More and more people are suffering from eco-anxiety: worries about climate change and its consequences. This is not surprising, because every day there are reports in the news about global warming, forest fires, floods, endangered species... Especially among young people, this can lead to feelings of stress, helplessness, and depression. How do you deal with these feelings? How do you stay confident despite everything?
Last June, the TU/e campus hosted Green Week: a week dedicated to sustainability. As part of this Green Week, we as TINT gave a workshop on 'eco-anxiety', to offer students a place to exchange experiences in this area and come up with new ideas on how to deal constructively with feelings of eco-anxiety.
When preparing for this workshop, I was inspired by the book "Zen and the art of saving the planet” by Vietnamese Buddhist monk Thich Nhat Hanh. He describes how he constantly seeks a balance in life between being an activist (he was actively involved in the peace movement during the Vietnam War, among other things) and mindfulness (constantly seeking sources of inner peace and focus). This is also how you can sustain working for a more beautiful earth in the long run. He also explains that there are many different ways to contribute to a more beautiful planet. For some, it is by demonstrating, for others by contributing to sustainable innovation, while others are good at listening and thus can alleviate the suffering of others.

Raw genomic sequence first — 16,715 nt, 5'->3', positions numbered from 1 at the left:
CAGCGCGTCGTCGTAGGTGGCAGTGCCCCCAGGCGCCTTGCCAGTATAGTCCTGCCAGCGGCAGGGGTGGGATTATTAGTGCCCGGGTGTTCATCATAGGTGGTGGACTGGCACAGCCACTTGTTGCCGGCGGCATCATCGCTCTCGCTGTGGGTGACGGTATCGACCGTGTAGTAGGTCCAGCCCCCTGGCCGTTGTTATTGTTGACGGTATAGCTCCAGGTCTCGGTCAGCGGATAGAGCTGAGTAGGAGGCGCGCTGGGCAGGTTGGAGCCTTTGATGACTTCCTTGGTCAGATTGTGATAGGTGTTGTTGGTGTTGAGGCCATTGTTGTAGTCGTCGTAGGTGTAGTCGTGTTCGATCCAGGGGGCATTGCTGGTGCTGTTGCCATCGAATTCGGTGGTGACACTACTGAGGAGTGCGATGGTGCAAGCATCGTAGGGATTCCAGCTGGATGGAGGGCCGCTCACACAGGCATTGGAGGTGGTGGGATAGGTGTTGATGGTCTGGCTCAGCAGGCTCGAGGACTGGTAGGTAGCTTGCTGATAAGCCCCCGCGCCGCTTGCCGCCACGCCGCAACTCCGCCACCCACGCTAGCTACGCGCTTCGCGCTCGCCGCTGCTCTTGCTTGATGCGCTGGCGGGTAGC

Sitting comfortably on picnic blankets under a tree, we exchanged how each of us deals with climate anxiety through a series of exercises. I found it interesting that the experiences varied widely. There were students present who were fully involved in climate demonstrations. They talked about how this gives them the feeling of at least being able to do something and not being alone in this battle. However, it is challenging for them to stay aware of their own limits and not get a burn-out. Another student mentioned that she is still searching for how she wants to contribute. She thought about getting involved in a political party with green ideals. Yet another student said he regularly lists his concerns and then chooses the three most important ones to work on. Addressing all concerns at once is too much and this way it becomes manageable.
After the workshop, the participants said they were glad to be able to share these feelings and to experience that they are not alone. On your own you cannot save the planet, many people together perhaps can. Who knows...
Margit van Tuijl